Solskjaer sees Giggs as future Man United manager
Ryan Giggs has the potential to manage Manchester United when Alex Ferguson eventually calls it a day, according to his former team mate Ole Gunnar Solskjaer.
Solskjaer, who helped United win a treble of the Champions League, Premier League and FA Cup in 1999, has already made his mark in management with Norwegian side Molde and believes the Welshman will do the same when he hangs up his boots.
"Giggsy is going to play another year (but) I'd say he's got his eyes and ears open more to what the manager is doing," Solskjaer told Reuters at an event to launch Norway's Tippeliagen season this week.
"He's looking at that (United) job for himself, Giggsy. He's got top potential."
Midfielder Giggs, who is still producing top performances in some of United's biggest games at the age of 39 and has just made his 1,000th professional appearance, has signed a deal to play until the end of next season.
He has taken his coaching qualifications to prepare him for his next career move whenever that might be.
With 71-year-old Ferguson giving no clue as to when he might be tempted into retirement, it could be quite some time before anyone else sits in the Old Trafford hot seat that Solskjaer himself would love to occupy.
"I've said it before that my dream is to manage Man United - that's tongue in cheek really, because it's a massive job, it's the biggest job in the world," the Norwegian said.
"But you have to dream big - if you don't dream big you won't make it, so let's just wait and see what happens."
Solskjaer, arguably Norway's most successful player, spent 11 years at United and earned an everlasting place in fans' hearts when he scored the last-minute winner against Bayern Munich to secure their memorable 2-1 victory in the 1999 Champions League final.
He continued playing for United until 2007 when he retired after failing to recover from a serious knee injury, then honed his skills as coach of United's reserve team.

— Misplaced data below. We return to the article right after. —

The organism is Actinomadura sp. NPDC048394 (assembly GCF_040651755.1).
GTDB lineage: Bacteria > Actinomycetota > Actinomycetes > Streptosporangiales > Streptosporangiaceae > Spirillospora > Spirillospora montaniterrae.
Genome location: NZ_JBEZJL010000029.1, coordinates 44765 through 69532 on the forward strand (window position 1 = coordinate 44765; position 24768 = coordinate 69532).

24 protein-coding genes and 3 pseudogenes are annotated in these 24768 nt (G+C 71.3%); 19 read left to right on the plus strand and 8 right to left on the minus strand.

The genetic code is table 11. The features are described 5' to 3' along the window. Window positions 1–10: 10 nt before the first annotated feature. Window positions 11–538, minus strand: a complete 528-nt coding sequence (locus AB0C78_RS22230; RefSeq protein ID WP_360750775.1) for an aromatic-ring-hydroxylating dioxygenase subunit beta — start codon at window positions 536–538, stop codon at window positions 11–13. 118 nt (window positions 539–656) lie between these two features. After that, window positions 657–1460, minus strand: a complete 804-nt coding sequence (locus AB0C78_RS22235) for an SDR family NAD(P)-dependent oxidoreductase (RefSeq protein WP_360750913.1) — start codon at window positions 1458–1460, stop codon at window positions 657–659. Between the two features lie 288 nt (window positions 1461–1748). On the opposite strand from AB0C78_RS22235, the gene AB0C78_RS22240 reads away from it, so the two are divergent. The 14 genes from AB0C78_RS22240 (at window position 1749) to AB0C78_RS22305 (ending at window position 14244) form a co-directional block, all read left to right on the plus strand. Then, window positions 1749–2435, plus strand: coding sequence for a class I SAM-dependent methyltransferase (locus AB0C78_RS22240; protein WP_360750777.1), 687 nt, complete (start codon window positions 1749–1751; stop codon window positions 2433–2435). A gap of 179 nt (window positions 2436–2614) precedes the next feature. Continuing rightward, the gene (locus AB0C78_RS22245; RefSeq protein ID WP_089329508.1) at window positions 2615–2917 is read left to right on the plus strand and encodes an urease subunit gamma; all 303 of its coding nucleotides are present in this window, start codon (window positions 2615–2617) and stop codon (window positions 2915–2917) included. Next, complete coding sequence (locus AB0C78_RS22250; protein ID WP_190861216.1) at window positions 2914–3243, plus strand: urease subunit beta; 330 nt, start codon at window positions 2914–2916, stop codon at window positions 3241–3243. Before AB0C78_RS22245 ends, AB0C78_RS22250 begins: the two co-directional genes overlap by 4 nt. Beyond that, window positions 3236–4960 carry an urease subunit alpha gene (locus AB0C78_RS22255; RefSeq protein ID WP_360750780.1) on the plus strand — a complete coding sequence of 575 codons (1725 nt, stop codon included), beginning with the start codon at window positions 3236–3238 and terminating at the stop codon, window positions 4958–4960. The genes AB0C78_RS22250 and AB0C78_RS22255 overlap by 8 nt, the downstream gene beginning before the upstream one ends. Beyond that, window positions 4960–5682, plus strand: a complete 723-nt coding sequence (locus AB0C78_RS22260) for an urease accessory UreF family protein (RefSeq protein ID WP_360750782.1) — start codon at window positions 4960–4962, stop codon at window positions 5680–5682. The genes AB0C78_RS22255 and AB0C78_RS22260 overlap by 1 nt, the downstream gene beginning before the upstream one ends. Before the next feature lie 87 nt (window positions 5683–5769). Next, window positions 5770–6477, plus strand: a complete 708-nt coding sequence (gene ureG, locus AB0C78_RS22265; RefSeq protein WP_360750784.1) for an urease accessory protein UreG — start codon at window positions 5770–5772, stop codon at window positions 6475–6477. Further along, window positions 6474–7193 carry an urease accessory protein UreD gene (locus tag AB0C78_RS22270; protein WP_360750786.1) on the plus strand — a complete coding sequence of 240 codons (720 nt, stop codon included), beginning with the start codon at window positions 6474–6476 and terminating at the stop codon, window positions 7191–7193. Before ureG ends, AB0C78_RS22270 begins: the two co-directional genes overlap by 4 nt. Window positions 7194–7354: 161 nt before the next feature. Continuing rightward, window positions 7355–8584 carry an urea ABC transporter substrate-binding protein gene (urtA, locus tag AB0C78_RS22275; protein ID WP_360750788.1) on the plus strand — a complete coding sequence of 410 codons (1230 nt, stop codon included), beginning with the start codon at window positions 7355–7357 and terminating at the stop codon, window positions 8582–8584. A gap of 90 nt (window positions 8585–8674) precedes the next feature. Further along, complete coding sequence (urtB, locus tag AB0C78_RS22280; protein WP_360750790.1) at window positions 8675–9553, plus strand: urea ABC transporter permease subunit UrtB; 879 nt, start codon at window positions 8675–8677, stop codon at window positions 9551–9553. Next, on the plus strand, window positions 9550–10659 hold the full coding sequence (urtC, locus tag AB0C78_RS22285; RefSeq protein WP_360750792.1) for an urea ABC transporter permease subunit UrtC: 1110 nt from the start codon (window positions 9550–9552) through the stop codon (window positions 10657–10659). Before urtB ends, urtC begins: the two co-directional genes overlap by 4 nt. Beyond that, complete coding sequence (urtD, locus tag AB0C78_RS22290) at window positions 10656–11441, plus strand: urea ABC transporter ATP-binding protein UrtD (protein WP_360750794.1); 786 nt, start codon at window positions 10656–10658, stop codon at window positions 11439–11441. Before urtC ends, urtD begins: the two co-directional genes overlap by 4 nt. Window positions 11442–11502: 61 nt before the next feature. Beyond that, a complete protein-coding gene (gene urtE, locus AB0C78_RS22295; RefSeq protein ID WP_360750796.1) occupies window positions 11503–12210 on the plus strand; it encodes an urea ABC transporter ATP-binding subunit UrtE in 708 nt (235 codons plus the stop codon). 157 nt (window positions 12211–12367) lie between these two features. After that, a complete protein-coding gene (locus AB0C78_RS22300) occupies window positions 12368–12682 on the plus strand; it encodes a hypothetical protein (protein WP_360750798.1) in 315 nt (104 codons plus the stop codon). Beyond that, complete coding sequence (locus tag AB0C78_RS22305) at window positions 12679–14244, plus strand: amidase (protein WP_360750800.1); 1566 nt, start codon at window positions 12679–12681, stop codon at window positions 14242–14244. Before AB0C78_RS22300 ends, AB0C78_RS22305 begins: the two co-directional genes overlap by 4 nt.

It is the winning mentality he brought from Old Trafford that Solskjaer believes has helped him change Molde from also-rans into champions.
"The mentality has changed. I brought coaches from Man United over with me and we coach them in the same philosophy as I was coached when I played there," said Solskjaer, who has led Molde to two league titles in two years since returning home.
"I've come back to a club I knew well from before. It's a club that's always had loads of talented players, but it's always been regarded as a 'nearly' club. Seven second positions, loads of bronze finishes, a couple of cup winners' medals.
"I think it's the belief in themselves -- the belief we show them, that we trust them, that helped a lot here," added the one -time "baby-faced assassin" as Ferguson dubbed the youthful-looking goalscorer who is now 40.
As a manager, Solskjaer has yet to taste the same success in the Champions League that he enjoyed as a player but he hopes that might change.
"The Champions League is the best place to play football, for any footballer, any coach. For me to manage there would be a great test," he said.
Molde went out 2-1 on aggregate in the third qualifying round for this season's competition against FC Basel of Switzerland.
Only two Norwegian clubs have reached the Group Stage of Europe's elite club competition - Rosenborg Trondheim 12 times and Molde once in 1999-2000 when they were grouped with Real Madrid, Porto and Olympiakos and lost five of their six matches.
Although he was linked to a move to English Premier League club Aston Villa last year, Solskjaer said he was aiming to stay in Norway for now.
"You have to win the league every year to be regarded as the best team in Norway, and we want to be regarded as the best team in Norway," said the man who made his name as a player at Molde before moving to Old Trafford in 1996.
"To qualify for the Champions League would be so massive financially for the club. We don't have a budget near the top clubs in Norway, but we'll do our best in July to qualify."
Solskjaer's side start their domestic title defence away to Viking Stavanger on March 15 but whether their manager is still at the helm when the season ends on November 11 remains to be seen.
"The kids love it, growing up in Norway," Solskjaer said. "But then again if an opportunity comes along, you never know."